Living Fa’a-Samoa: Shafter football coach on coaching and culture

June 6, 2024 /

Fa’a-Samoa, known as the Samoan way of doing things, is what Konelio Maino Jr, 32, likes to live by throughout his life of coaching, the man he tries to be, and someday teach his future children.

Maino is currently the offensive line coach for Shafter High School’s varsity football team and was the first generation of his family to be born in the States. Both of his parents were from American Samoa and moved to Hawaii after Maino’s father joined the American military. 

“That’s kind of like one of your ways off the island to [the States]. For some of us you’re either really good at school, you’re really good at sports, or you join the military,” said Maino.

Although Maino was the first to be born in the States, he was raised in Hawaii so moving to the mainland was a huge transition and culture shock for Maino as a child. 

“It’s still a lot different from mainland America because we’re around our people. So they know how to speak our language [and] they know the culture,” he commented.

Konelio Maino Jr’s parents. His parents were from American Samoa and moved to Hawaii after Maino’s father joined the American Samoa military. (Photo courtesy of Konelio Maino Jr.)

Maino had a hard time speaking English at first and had classmates making fun of his heavy accent. He would mix up words with the island’s slang called Pidgin. For example, instead of the word “goosebumps” he would say “chick skin” or instead of the word “spanking” he would say “lickings.” He said this confused people or he would be confused while people talk to him.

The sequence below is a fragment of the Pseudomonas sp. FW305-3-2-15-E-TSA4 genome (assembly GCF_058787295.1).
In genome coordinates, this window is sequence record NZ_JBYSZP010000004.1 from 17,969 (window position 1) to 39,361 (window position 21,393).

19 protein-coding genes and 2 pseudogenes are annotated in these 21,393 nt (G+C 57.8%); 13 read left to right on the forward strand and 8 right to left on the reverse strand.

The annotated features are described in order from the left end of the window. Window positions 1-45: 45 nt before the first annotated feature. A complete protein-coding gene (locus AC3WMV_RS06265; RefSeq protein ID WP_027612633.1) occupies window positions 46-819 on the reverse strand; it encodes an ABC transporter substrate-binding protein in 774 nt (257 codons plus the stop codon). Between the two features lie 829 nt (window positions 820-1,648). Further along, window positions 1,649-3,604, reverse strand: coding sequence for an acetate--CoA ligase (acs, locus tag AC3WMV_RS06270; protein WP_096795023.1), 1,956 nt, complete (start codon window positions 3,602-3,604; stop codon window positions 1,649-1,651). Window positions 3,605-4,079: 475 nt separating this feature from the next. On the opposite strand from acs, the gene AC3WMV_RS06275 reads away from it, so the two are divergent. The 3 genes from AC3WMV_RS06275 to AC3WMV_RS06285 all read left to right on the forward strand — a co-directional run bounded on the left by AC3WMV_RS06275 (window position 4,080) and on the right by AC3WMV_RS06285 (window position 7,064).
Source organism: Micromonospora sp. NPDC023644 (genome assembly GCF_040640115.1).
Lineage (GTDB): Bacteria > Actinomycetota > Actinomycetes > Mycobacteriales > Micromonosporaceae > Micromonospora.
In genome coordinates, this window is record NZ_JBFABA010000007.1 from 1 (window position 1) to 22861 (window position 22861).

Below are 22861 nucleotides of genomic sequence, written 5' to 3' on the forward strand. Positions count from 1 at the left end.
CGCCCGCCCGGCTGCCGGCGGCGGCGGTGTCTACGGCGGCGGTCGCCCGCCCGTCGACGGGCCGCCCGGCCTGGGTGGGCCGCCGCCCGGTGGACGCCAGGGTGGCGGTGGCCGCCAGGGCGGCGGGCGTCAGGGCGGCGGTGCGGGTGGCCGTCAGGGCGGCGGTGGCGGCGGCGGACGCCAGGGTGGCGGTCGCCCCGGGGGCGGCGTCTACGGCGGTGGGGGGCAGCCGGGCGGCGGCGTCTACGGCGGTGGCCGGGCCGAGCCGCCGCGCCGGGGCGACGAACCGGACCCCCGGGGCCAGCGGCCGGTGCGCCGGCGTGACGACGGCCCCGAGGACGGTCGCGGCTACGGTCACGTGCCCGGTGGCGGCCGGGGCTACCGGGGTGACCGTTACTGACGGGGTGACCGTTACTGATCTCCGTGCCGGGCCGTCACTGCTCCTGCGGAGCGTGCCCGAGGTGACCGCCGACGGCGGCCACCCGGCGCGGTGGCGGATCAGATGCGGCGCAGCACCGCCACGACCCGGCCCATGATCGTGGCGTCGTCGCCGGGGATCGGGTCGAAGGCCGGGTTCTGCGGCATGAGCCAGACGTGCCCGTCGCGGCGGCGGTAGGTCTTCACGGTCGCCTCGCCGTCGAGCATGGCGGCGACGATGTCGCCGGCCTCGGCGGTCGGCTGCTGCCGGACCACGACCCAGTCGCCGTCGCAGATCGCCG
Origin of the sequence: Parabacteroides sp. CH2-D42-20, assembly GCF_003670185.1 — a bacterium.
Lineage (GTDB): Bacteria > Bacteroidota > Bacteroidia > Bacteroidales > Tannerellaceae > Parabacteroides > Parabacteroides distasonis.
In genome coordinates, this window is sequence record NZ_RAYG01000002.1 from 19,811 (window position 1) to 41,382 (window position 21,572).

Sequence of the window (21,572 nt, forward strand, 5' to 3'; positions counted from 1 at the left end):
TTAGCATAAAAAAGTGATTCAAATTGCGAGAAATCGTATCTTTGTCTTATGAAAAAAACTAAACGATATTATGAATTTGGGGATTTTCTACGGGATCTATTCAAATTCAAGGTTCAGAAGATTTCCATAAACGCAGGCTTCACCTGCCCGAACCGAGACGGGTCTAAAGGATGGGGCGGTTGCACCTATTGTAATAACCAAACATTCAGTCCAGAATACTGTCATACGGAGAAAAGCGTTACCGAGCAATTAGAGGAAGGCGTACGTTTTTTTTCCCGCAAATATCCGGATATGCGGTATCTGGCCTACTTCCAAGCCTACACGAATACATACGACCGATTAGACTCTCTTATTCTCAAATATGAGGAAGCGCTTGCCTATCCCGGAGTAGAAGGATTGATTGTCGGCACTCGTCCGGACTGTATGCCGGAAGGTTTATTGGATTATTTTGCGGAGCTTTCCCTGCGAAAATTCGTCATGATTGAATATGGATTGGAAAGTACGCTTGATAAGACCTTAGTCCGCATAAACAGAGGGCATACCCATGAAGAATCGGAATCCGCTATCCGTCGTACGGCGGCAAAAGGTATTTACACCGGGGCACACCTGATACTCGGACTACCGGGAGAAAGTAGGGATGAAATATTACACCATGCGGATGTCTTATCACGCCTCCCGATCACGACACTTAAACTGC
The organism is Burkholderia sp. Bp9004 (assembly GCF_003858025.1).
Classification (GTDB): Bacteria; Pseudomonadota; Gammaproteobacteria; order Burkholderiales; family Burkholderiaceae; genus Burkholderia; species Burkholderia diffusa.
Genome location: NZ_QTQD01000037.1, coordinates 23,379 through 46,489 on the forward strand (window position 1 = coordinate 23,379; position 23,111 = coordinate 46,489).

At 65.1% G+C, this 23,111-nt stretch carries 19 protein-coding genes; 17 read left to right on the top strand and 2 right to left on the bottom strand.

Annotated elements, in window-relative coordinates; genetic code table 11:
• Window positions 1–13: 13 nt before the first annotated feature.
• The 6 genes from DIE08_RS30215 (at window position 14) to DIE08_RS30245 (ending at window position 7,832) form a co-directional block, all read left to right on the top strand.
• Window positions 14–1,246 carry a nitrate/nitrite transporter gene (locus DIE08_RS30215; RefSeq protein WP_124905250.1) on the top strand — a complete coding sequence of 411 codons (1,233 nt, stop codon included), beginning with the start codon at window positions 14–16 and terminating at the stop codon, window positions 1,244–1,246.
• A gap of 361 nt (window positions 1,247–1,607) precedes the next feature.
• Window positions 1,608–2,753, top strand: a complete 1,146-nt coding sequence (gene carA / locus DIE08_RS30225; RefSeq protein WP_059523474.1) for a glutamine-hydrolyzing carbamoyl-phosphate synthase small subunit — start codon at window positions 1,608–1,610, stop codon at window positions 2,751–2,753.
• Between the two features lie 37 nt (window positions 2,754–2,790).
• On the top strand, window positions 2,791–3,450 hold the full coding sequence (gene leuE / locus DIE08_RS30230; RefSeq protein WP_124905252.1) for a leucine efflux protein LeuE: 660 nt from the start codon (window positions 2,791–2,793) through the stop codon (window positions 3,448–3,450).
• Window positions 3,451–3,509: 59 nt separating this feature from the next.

So Maino tried his hardest to learn proper English and enunciate his words because he didn’t like sticking out, “I already look different than most of the people that I went to school with. Especially when I came to California, I wanted to kind of just blend in.”

Maino also goes by his nickname, Lio, which he got when he first moved to the mainland and his teacher didn’t know how to pronounce his name. 

“So I came home and started writing Lio on all my papers. It pissed off my mom at first because she was like, ‘Why are you writing Lio?’” His mom went to the school to talk to his teacher but Maino had been writing his new nickname on his papers for weeks so it stuck.  To this day his mom calls him Konono or his name but hardly ever Lio. 

Now as an adult who has been living in the States for almost two decades, Maino shared that there are a lot of deep Samoa cultures that he wishes he knew when he was younger and grew up in that kind of lifestyle. 

Maino wished he knew how the ceremonies go when families come to visit or how they pay respect for loved ones passing. By celebrating life. 

Maino’s father was the second person in Kern County to die of COVID-19 back in March of 2020. He also had Valley fever every year since he first moved to California. Maino said it had been damaged up to the point where he almost died from Valley fever 20 years earlier. 

(Photo courtesy of Konelio Maino Jr.)